BNP Chairperson Khaleda Zia expected to receive a call from Prime Minister Sheikh Hasina on the day of the BDR mutiny but one had never come, says a US embassy cable leaked by WikiLeaks.
During a meeting with then US ambassador James F Moriarty on March 4, the three-time former premier was critical of the government’s response to the February 25-26, 2009 mutiny and saw a sinister motive behind the actions of its negotiators, reads the cable labelled as confidential.
Khaleda and her advisers present at the meeting argued that many lives could have been saved had the army been given permission to intervene immediately, adding that negotiating with the hostage takers was useless.
She also suggested that then home minister Sahara Khatun should have taken responsibility for the mutiny and resigned.
Dismissing the government claims that she was out of contact on February 25 and 26, Khaleda said she had been in constant communication with her party supporters. She also accused government officials of providing shelter to the leaders of the mutiny.
Moriarty sent the cable to Washington on March 5 noting that he had met with Khaleda “to stress the importance of national unity” following the BDR mutiny that killed at least 74 people including the chief of the paramilitary border force and 56 other army officers at its headquarters.
The BNP chief’s advisers Reaz Rahman, Shamsher Mobin Chowdhury and Maj Gen (retd) Fazle Elahi Akbar also attended the 90-minute meeting.
Moriarty expressed appreciation for Khaleda’s “conciliatory” statement during the mutiny in which she had offered to cooperate with the government.
Khaleda, however, complained that it had been difficult for her party to express its sentiments in parliament.
Then the opposition leader in parliament, she said her party members had not been allowed to speak and noted that the government-owned Bangladesh Television had refused to broadcast her remarks during the debate on a condolence motion.
Khaleda said she was uncertain what was happening, since the government had not kept the opposition informed of its actions regarding the mutiny.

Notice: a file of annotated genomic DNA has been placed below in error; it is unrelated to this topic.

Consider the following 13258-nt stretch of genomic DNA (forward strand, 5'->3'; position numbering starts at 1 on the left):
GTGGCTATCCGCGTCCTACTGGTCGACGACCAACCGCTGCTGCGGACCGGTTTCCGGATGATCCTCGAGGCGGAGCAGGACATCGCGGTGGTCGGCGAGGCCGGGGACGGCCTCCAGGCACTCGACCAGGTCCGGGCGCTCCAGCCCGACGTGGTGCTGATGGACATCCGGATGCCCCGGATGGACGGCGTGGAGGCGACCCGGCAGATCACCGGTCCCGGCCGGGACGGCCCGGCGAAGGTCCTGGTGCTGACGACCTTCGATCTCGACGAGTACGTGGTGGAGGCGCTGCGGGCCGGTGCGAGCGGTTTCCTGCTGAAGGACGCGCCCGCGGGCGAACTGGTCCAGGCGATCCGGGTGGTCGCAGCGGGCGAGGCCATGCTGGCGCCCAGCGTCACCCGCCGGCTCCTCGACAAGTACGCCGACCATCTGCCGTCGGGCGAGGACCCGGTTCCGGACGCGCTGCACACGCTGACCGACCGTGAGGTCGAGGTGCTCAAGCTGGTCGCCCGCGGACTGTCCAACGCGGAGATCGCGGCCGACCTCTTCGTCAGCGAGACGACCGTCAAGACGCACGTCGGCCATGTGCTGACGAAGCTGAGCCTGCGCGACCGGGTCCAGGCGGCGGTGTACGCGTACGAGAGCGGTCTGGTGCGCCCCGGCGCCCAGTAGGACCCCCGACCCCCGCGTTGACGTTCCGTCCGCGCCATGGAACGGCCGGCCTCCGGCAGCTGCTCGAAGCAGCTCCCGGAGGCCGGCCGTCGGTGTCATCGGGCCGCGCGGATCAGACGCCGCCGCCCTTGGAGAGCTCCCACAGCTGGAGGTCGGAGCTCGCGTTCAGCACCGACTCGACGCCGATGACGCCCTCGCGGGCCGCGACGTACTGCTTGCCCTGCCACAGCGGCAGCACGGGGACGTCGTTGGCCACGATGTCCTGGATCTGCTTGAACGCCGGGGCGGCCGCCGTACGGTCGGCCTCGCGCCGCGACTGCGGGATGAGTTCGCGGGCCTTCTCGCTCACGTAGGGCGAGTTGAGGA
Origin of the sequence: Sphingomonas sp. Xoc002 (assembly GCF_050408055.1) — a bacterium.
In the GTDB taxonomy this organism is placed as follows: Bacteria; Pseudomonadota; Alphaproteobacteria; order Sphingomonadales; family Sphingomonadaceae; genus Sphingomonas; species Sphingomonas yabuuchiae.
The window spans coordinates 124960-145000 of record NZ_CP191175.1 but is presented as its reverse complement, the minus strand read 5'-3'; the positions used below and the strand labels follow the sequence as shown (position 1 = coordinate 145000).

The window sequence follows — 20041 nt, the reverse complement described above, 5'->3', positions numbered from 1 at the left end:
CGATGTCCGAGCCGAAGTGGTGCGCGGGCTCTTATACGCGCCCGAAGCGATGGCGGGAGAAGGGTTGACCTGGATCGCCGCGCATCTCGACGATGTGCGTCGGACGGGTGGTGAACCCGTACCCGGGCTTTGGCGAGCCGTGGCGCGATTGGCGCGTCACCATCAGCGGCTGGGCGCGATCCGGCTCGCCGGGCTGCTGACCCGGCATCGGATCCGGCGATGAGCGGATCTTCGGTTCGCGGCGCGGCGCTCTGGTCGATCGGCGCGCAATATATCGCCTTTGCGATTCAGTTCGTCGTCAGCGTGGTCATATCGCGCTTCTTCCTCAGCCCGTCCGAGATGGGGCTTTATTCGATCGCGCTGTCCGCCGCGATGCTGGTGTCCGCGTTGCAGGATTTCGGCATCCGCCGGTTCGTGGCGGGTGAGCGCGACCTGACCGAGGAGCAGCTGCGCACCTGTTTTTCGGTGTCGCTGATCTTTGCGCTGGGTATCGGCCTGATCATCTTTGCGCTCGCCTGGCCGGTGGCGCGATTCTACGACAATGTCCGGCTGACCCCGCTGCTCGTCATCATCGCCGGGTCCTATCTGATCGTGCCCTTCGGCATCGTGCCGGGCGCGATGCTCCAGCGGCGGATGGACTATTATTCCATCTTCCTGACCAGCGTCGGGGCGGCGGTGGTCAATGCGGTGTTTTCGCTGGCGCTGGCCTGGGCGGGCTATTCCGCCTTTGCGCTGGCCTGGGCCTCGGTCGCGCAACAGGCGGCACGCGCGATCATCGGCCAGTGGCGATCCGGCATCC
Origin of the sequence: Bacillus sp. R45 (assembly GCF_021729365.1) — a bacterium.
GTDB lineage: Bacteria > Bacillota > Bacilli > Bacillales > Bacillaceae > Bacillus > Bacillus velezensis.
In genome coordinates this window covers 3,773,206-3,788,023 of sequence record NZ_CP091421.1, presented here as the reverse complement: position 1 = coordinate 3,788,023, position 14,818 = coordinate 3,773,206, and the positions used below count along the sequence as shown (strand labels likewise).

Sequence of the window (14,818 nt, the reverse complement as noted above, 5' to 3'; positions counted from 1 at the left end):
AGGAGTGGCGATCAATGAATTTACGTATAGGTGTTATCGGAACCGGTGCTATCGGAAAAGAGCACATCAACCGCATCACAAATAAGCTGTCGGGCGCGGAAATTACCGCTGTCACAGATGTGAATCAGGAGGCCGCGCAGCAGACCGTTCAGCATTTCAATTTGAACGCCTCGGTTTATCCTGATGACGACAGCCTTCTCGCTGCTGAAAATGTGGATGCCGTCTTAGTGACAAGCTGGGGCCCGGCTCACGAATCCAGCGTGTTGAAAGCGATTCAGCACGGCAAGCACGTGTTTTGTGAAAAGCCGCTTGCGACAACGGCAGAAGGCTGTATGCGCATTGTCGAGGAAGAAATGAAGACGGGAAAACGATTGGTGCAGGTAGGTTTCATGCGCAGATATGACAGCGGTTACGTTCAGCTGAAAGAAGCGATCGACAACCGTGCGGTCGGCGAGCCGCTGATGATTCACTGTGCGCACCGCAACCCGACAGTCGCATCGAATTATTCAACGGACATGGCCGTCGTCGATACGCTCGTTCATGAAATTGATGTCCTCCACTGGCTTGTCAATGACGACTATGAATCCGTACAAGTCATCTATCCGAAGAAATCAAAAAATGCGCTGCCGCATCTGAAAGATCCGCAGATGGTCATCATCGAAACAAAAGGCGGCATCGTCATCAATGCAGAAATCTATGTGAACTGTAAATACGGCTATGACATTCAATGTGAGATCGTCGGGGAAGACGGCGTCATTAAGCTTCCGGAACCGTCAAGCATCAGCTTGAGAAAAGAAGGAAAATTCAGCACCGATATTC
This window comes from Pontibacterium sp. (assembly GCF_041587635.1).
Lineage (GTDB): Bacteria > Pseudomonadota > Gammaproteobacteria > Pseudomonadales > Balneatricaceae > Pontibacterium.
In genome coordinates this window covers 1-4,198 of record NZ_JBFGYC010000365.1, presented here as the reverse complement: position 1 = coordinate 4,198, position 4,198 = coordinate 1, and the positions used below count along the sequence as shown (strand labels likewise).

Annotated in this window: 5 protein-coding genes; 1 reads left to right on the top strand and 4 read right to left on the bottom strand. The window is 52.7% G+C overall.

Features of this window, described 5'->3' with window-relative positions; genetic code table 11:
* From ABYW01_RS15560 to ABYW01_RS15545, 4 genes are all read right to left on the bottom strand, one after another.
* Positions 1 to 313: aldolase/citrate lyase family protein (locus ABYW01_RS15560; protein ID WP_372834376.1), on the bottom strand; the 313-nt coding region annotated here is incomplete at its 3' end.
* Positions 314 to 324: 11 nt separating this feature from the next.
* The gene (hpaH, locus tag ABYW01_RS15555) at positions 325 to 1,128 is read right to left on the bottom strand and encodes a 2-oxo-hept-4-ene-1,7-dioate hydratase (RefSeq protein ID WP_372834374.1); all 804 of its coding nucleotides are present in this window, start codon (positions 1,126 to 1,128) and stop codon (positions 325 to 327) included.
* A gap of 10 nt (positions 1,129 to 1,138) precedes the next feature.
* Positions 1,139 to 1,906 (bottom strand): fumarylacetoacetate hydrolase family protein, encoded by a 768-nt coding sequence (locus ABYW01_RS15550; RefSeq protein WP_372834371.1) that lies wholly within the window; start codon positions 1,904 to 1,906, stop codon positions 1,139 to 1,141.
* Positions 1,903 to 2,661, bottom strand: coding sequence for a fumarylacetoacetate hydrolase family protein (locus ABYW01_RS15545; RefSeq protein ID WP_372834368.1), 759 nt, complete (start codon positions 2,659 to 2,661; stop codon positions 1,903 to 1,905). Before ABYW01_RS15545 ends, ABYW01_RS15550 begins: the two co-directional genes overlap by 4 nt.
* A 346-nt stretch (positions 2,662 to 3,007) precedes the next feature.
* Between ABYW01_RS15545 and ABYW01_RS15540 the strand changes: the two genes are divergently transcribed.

Reaz and Shamsher Mobin noted that Khaleda had issued a very forthcoming statement at the beginning of the crisis. They complained that not only had the government ignored the BNP’s offer to cooperate but said officials were blaming opposition leaders for the mutiny.
Khaleda termed the government inquiry commission unacceptable, since it only included government officials and no members from the opposition.
Reaz Rahman noted that the commission was filled with bureaucrats who would be inclined to go along with whatever the government wanted. He stressed the need for a truly independent inquiry that would take a holistic view of the mutiny – including scrutiny of the government’s actions before and during the crisis.
He suggested that a parliamentary committee could play this role.
Reaz was also critical of the decision to establish parallel military and civilian inquiries.
He told Moriarty that the BNP joined in the universal condemnation of the mutiny but had questions about the government’s reaction. “There should be a review of the timing of the government response, the decision to negotiate, and the issue of granting a general amnesty.”
He added that the inquiry needed to look into the root causes of the mutiny, which he termed a “fight over the spoils” of corruption within the BDR.
Finally, there had to be an investigation into the many theories regarding outside involvement by domestic and foreign groups.
Moriarty acknowledged the need for a thorough inquiry into the mutiny, including the need to establish a timeline of events to determine when the officers were killed and when the army was in place to launch a rescue operation.